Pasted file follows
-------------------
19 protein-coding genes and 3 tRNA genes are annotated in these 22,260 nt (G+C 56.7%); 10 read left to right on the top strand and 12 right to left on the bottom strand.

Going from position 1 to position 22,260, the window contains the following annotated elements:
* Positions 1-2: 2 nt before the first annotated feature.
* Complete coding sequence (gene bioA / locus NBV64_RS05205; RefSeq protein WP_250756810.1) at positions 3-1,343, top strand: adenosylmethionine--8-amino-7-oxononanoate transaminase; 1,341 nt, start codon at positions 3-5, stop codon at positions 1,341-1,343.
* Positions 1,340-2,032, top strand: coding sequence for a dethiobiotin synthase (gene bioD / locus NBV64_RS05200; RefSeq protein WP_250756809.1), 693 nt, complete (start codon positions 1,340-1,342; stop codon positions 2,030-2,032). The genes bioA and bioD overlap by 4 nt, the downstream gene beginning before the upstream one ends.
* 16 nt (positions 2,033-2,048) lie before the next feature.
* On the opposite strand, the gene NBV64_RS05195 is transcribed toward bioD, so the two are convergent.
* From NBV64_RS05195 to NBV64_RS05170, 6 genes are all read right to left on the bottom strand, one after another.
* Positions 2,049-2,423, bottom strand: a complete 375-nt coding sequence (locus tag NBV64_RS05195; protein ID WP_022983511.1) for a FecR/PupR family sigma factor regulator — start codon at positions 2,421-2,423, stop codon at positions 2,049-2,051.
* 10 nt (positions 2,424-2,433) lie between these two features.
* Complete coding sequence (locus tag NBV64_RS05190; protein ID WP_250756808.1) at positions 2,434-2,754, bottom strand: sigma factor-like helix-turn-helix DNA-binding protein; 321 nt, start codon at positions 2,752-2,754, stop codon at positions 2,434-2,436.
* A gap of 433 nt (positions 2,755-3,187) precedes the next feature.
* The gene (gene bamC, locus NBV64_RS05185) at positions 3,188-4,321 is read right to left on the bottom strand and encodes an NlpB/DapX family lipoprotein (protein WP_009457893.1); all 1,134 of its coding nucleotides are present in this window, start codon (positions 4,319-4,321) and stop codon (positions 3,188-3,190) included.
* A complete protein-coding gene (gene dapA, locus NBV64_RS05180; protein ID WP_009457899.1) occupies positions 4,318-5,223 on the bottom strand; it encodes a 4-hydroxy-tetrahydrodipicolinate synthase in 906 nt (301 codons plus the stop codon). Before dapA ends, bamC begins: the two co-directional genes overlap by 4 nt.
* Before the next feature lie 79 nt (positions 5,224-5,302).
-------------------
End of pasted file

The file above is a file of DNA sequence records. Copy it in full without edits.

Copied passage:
19 protein-coding genes and 3 tRNA genes are annotated in these 22,260 nt (G+C 56.7%); 10 read left to right on the top strand and 12 right to left on the bottom strand.

Going from position 1 to position 22,260, the window contains the following annotated elements:
* Positions 1-2: 2 nt before the first annotated feature.
* Complete coding sequence (gene bioA / locus NBV64_RS05205; RefSeq protein WP_250756810.1) at positions 3-1,343, top strand: adenosylmethionine--8-amino-7-oxononanoate transaminase; 1,341 nt, start codon at positions 3-5, stop codon at positions 1,341-1,343.
* Positions 1,340-2,032, top strand: coding sequence for a dethiobiotin synthase (gene bioD / locus NBV64_RS05200; RefSeq protein WP_250756809.1), 693 nt, complete (start codon positions 1,340-1,342; stop codon positions 2,030-2,032). The genes bioA and bioD overlap by 4 nt, the downstream gene beginning before the upstream one ends.
* 16 nt (positions 2,033-2,048) lie before the next feature.
* On the opposite strand, the gene NBV64_RS05195 is transcribed toward bioD, so the two are convergent.
* From NBV64_RS05195 to NBV64_RS05170, 6 genes are all read right to left on the bottom strand, one after another.
* Positions 2,049-2,423, bottom strand: a complete 375-nt coding sequence (locus tag NBV64_RS05195; protein ID WP_022983511.1) for a FecR/PupR family sigma factor regulator — start codon at positions 2,421-2,423, stop codon at positions 2,049-2,051.
* 10 nt (positions 2,424-2,433) lie between these two features.
* Complete coding sequence (locus tag NBV64_RS05190; protein ID WP_250756808.1) at positions 2,434-2,754, bottom strand: sigma factor-like helix-turn-helix DNA-binding protein; 321 nt, start codon at positions 2,752-2,754, stop codon at positions 2,434-2,436.
* A gap of 433 nt (positions 2,755-3,187) precedes the next feature.
* The gene (gene bamC, locus NBV64_RS05185) at positions 3,188-4,321 is read right to left on the bottom strand and encodes an NlpB/DapX family lipoprotein (protein WP_009457893.1); all 1,134 of its coding nucleotides are present in this window, start codon (positions 4,319-4,321) and stop codon (positions 3,188-3,190) included.
* A complete protein-coding gene (gene dapA, locus NBV64_RS05180; protein ID WP_009457899.1) occupies positions 4,318-5,223 on the bottom strand; it encodes a 4-hydroxy-tetrahydrodipicolinate synthase in 906 nt (301 codons plus the stop codon). Before dapA ends, bamC begins: the two co-directional genes overlap by 4 nt.
* Before the next feature lie 79 nt (positions 5,224-5,302).